iPhones just work better with simpler plans, Sprint CEO says

CEO Dan Hesse also says his company has no plans to move to a shared-data setup similar to those of Verizon and AT&T.

Though Sprint has a healthy lineup of Android phones, the iPhone dominated sales. CNET

People love the iPhone because of its simplicity and ease of use. It's for that same reason Sprint Nextel's unlimited plans are so popular.

So says Sprint CEO Dan Hesse, who claimed his company's simple plans just work better with the iPhone and reiterated his commitment to them.

"We think unlimited is important," Hesse said during a conference call today. "They are significantly simpler."

While the other carriers are throttling -- or slowing down the connection of -- their customers, or capping the amount of data people can use each month, it's notable that Sprint has consistently maintained its unlimited plan for smartphones as a way of standing out from the pack. Hesse also said there were no plans to move to shared-data plans similar to what Verizon and AT&T have announced .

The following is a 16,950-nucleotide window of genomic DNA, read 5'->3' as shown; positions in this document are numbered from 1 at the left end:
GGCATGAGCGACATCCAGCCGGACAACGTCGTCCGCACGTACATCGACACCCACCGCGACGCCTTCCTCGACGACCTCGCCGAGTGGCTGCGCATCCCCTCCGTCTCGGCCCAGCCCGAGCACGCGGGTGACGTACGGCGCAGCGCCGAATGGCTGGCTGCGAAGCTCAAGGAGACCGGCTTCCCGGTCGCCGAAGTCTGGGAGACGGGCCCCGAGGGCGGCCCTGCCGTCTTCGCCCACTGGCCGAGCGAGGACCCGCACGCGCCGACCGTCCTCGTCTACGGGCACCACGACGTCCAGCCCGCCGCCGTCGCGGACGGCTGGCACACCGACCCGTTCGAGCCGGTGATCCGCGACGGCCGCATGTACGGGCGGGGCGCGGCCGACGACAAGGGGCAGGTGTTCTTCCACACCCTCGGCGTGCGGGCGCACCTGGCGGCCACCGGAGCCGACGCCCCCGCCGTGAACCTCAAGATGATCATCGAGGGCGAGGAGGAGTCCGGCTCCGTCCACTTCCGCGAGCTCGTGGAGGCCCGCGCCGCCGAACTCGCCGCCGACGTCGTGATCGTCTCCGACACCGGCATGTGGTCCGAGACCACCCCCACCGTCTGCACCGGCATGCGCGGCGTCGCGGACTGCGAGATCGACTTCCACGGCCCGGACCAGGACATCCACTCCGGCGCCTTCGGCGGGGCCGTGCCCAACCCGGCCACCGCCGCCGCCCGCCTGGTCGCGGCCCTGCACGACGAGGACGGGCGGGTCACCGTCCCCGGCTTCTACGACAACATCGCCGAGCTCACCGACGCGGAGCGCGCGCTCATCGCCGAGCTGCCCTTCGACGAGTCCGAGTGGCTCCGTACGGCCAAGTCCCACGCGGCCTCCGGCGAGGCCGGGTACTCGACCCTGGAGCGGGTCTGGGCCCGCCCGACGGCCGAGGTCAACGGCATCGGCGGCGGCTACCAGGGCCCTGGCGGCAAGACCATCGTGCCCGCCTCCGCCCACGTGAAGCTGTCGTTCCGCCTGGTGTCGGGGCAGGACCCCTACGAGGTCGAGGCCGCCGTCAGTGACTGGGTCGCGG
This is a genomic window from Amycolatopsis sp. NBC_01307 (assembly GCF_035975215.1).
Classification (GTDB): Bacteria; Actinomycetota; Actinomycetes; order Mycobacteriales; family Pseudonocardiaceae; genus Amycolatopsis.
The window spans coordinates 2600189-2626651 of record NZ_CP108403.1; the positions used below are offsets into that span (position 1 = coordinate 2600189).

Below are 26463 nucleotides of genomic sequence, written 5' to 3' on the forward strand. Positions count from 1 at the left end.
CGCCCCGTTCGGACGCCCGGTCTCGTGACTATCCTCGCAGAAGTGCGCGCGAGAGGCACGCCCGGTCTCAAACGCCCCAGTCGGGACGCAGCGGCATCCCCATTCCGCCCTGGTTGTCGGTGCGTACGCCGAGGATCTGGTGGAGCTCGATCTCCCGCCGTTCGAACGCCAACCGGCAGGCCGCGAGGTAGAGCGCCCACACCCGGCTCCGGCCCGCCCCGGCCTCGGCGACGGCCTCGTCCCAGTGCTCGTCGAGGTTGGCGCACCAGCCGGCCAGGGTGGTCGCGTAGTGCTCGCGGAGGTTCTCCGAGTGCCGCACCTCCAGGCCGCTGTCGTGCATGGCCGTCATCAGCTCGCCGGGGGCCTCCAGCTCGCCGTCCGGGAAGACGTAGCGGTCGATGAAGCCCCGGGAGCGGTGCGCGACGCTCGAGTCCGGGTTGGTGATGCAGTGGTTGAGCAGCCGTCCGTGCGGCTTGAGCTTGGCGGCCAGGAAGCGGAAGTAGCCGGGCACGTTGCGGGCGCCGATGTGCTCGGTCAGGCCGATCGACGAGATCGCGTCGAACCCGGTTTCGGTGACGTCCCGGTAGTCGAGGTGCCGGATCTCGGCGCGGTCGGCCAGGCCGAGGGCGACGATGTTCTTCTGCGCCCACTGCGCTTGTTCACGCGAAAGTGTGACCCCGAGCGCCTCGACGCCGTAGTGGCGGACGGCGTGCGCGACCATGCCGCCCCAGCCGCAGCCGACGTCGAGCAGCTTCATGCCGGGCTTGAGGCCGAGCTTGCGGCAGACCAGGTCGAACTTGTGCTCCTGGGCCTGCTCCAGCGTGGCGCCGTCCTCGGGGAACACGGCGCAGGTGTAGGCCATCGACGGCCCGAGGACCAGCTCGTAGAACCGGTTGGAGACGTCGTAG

Unlimited has only helped Sprint as more carriers begin to offer the iPhone. Though Sprint sold fewer iPhones than larger carriers AT&T and Verizon Wireless, the number of iPhones it sold remained flat from the first quarter, compared with declines for its rivals. Moreover, 40 percent of its iPhone customers were new to Sprint, also better than the competition.

The iPhone is one of the key pieces of Sprint's turnaround plan. While it comes at a heavy cost, Hesse said the iPhone has already benefited the carrier through a lower customer turnover rate, fewer customer-care calls, and lower service and repair rates.

"Everything indicates we made the right decision," Hesse said. "All of those early indications are positive."

Sprint is already ahead of pace on its contractual obligation to Apple, he added.

Sprint sold 1.5 million iPhones in the second quarter. In comparison, AT&T sold 3.7 million iPhones , 1 million more than Verizon.

That the iPhone held up during a relatively quiet quarter was a good sign for Sprint, said Chief Financial Officer Joe Euteneuer.

"This second quarter was my litmus test for how well the iPhone would do for us," he told CNET.

Euteneuer declined to say whether the company would continue to see the same flat numbers in the third quarter, and he said his forecasts assume a large number of upgrades and smartphone sales in the second half.

"The marketplace is abuzz with a refresh," he said. "But we have no clue."

 

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